Who's To Blame (Or Thank) For Inventing The Long Island Iced Tea?

You'd think the Long Island iced tea would have a straightforward origin story. Its name, after all, begins with a geographical reference and ends with the name of a ubiquitous soft drink. But the truth about the Long Island iced tea is that it isn't necessarily what it seems. 

First, it doesn't contain any iced tea. Instead, the Long Island iced tea in its classic form is a mixture of five kinds of alcohol, namely gin, rum, tequila, vodka, and triple sec, plus a small quantity each of lemon juice and cola. Moreover, the Long Island iced tea didn't necessarily originate on Long Island — at least not the Long Island you may be thinking of, depending on which version of the classic cocktail you order.

Many will hear "Long Island" and assume it refers to the 120-mile-long island off the coast of New York. But there's at least one other place in the U.S. known as Long Island. Measuring just four miles in length, the one we're referring to is located in the Holston River in Kingsport, Tennessee. And its residents are certain that Long Island happens to be where the cocktail known by the same name originated.

New Yorkers, of course, and especially those unfamiliar with the "Long Island of the Holston," tend to disagree. So, what's the truth? Who really deserves the credit for inventing this highly efficient alcohol delivery system dressed up as a sweet and refreshing soft drink?

The case for Long Island, New York

In a 2013 video published by PBS, a man named Bob Butt claims he invented the Long Island iced tea in the 1970s. He was working as a bartender at the Oak Beach Inn — a nightclub/bar located on the East End of New York's Long Island — and someone placed a bottle of triple sec on the bar and challenged the bartenders to come up with their best cocktails using the orange-flavored liqueur. 

Butt decided to build his cocktail using only clear spirits. So, along with the triple sec, he threw in gin, rum, and tequila and topped it off with sour mix. If that's where it ended, it might have been called a "Triple Sec Sour." Butt, however, decided to add a splash of cola — for its caramel color, as he explains in the video. Dubbed a "Long Island iced tea," the cocktail won the contest and quickly became ubiquitous.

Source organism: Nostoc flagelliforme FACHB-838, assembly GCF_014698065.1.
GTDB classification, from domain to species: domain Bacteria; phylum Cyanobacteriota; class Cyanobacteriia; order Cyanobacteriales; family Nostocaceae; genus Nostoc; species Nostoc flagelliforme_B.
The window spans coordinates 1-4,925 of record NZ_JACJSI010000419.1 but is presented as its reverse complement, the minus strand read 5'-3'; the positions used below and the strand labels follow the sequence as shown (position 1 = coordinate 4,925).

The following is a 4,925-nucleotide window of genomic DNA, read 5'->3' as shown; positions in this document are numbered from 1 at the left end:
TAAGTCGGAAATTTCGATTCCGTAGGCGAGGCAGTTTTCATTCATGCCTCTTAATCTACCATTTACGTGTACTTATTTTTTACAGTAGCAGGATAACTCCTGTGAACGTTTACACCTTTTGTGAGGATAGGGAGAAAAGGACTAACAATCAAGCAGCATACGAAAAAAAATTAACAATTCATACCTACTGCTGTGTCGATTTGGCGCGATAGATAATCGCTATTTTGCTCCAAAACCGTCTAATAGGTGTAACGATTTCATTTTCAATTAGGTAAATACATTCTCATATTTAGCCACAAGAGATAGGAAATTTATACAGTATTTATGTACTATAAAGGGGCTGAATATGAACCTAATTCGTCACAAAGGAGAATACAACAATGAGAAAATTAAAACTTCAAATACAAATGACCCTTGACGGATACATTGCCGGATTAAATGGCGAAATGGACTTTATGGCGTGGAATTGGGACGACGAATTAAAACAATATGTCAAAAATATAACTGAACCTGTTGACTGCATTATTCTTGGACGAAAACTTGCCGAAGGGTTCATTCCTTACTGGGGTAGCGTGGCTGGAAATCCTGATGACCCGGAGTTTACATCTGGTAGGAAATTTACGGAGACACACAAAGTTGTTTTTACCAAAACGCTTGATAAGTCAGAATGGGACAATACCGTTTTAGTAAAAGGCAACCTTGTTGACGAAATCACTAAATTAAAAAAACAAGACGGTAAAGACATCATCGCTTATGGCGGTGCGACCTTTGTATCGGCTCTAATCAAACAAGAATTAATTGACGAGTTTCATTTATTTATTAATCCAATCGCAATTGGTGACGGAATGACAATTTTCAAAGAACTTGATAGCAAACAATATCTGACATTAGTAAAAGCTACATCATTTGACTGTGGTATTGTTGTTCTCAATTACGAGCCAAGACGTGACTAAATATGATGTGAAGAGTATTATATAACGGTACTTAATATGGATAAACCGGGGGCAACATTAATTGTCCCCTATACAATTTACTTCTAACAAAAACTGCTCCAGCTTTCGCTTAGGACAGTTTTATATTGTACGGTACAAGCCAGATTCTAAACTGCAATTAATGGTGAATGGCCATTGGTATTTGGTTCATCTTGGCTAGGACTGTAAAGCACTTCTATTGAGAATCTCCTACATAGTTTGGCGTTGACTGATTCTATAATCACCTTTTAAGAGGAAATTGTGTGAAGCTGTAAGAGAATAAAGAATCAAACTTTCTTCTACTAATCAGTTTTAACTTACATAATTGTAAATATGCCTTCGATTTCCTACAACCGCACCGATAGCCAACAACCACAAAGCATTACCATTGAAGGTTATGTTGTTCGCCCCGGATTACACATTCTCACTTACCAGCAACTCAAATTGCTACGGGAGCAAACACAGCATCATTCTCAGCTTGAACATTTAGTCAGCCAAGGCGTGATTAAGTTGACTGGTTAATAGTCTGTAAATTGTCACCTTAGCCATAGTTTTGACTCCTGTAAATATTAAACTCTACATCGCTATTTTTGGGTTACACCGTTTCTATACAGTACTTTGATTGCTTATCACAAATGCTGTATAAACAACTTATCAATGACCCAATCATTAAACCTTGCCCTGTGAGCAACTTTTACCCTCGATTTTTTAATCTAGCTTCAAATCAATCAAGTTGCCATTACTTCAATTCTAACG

What Butt doesn't get into is why the caramel color was important. But presumably, it was to give his cocktail the appearance of iced tea, so all that's missing from this story is why Butt wanted his drink to resemble iced tea, which is popular in New York, but not quite as popular there as iced coffee. And that may, indeed, lead us back to 1920s Kingsport, Tennessee, where a potent Prohibition-era alcoholic beverage came disguised as one of the American South's most popular soft drinks.

The case for Kingsport, Tennessee

According to the Visit Kingsport website, the city of Kingsport, Tennessee, has some nice things to offer tourists, including "city parks, swinging bridges, and miles of hiking trails and historical landmarks." But a lot of places have those things. What distinguishes Kingsport is that in the 1920s, Charlie Bishop came up with the idea of mixing five different liquors –rum, vodka, tequila, whiskey, and gin, with a splash of maple syrup.

In honor of the four-mile island in the Holston River, within Kingsport's city limits, Bishop's cocktail was dubbed "Long Island iced tea." And it caught on, which makes sense given that it cleverly allowed Prohibition-era tipplers to efficiently consume a large quantity of alcohol under the guise of a soft drink. Some 20 years later, but several decades before Butt came up with his cocktail, someone thought to add a splash of cola and lemon to Bishop's creation.

Now, no one is disputing Bishop's idea came first. But "Kingsport's Long Island iced tea," as the Visit Kingsport website very clearly calls it, is distinct from New York's in that it uses whiskey instead of triple sec. To put it another way, Butt's creation started with triple sec and skipped the whiskey altogether. Accordingly, it might actually be fair to say that Kingsport's claim to having invented the "Kingsport" Long Island iced tea isn't entirely inconsistent with New York's claim of having invented its own orange-tinged version.